The Science Of Art

We profile scientist and artist Thayada Shamsudheen’s third art showcase at Sublime Art Galleria, Bengaluru

(Left) Sublime Art Galleria in UB City; (Right) Artist Thayada Shamshudeen with his art work

Hita Prakash, Subham Das, Busi Prafula Grace

Scientist and artist Thayada Shamsudheen’s fascination with art started at age 16, when he saw a friend paint for the first time. “It moved me in a very interesting way,” he says.

A lot has changed since then; Shamsudheen, now aged 33, works for ISRO and is in the middle of his third art showcase. For him, painting is a way to feel and express things, something that shows in each piece put up at the showcase. Each painting is connected to strong emotions or places that made an impression on the artist, and has a story of its own. The painting done at the Sabarmati Ashram, which is the principal piece of the exhibit, is one such example. The work is a reflection of the peace he felt as he sat in the stillness in Kasturba Gandhi’s room.

Shamsudheen is drawn to the genres of abstract and figurative art, “as an artist, you set certain boundaries for yourself, but even with these boundaries in place, there is still a sense of freedom. I can let my mind wander as much as I want.”

Staying true to his roots in science, he has a very methodical approach to his paintings, working on about four paintings simultaneously, which takes at least a month to complete. He also tries to read as much as he can to supplement his creativity, saying that he feels ‘dried up’ when he doesn’t read.

His face lights up when he talks about his family and the support he has gotten from them. Their feedback is very important to him, he says, describing them as an ‘objective pair of eyes’ that provide perspective. A painting that is closest to him is also the one that took the longest time to complete. An abstract of the Eddakkal Cave is closely related to fond memories of his childhood in Wayanad, Kerala and took nearly 2 years to complete.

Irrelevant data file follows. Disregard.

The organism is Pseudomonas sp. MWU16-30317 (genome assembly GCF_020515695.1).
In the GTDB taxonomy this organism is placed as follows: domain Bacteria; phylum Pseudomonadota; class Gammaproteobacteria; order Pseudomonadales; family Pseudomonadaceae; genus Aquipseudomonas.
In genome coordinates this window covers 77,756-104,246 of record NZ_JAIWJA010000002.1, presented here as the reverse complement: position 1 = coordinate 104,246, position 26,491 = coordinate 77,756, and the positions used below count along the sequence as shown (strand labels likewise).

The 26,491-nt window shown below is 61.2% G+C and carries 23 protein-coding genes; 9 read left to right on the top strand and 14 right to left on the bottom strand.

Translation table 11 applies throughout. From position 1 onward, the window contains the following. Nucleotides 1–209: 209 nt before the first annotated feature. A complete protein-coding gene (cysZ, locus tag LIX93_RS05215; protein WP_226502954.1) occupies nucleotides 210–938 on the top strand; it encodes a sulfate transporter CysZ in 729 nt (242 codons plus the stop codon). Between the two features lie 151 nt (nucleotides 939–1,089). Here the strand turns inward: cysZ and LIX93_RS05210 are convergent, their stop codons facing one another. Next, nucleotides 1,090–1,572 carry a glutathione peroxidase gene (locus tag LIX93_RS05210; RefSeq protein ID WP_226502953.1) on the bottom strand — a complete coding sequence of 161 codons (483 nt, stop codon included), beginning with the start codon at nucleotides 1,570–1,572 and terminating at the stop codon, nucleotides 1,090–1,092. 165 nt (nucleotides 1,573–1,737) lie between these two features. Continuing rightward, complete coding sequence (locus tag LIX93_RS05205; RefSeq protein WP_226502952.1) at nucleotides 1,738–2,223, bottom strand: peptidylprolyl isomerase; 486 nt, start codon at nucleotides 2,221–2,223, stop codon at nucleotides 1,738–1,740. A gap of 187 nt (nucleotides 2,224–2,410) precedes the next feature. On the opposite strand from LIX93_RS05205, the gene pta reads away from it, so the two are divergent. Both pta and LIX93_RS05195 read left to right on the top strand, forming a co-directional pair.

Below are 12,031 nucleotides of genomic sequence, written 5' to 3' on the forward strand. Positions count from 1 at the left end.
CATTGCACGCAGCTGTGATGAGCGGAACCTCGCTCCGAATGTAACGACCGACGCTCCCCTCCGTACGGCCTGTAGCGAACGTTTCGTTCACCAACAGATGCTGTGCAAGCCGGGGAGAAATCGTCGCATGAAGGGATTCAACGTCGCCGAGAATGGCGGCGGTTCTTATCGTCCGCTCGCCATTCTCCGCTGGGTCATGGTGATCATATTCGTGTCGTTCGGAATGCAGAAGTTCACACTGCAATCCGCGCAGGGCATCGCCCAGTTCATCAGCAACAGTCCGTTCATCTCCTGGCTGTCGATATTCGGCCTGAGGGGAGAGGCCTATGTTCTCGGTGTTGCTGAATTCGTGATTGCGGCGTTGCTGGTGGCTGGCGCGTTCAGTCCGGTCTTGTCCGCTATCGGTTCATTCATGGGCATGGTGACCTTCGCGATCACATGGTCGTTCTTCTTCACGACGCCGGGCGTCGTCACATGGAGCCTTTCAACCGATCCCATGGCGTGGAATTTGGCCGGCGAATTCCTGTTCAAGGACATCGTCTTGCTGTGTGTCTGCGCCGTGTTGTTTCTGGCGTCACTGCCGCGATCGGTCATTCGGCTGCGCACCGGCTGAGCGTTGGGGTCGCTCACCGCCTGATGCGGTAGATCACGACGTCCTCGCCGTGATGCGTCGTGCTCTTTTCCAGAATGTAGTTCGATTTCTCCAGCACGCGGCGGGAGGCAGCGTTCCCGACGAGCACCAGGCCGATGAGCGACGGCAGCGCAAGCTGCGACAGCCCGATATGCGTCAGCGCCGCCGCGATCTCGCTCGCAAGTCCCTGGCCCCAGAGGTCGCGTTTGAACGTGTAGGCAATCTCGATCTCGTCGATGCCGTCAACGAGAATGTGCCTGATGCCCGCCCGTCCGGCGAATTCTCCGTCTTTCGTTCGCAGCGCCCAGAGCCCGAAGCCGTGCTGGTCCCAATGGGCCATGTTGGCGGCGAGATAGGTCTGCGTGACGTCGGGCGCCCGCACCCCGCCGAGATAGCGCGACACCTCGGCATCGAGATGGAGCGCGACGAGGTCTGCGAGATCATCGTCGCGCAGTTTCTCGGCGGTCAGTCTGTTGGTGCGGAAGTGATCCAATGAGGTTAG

Although he is quite new to the art scene in Bangalore-the exhibit at Sublime Galleria is only his third- he says he feels welcomed when interacting with his contemporaries. “The art community here is very warm and it is definitely growing interestingly.” He also values it for what it is, a community within which one can grow and learn, all while gaining new perspectives and taking their art in new directions.

Shamsudheen will also be a part of this year’s Art Bengaluru exhibit, a festival for arts that focuses on raising awareness and appreciation for paintings, sculptures, installations, photography, music, dance and other performing art forms. As for his future plans, he plans to take on sculpting and taking his artworks across the city of Bangalore and perhaps even nation-wide in the near future.

Thayada Shamsudheen



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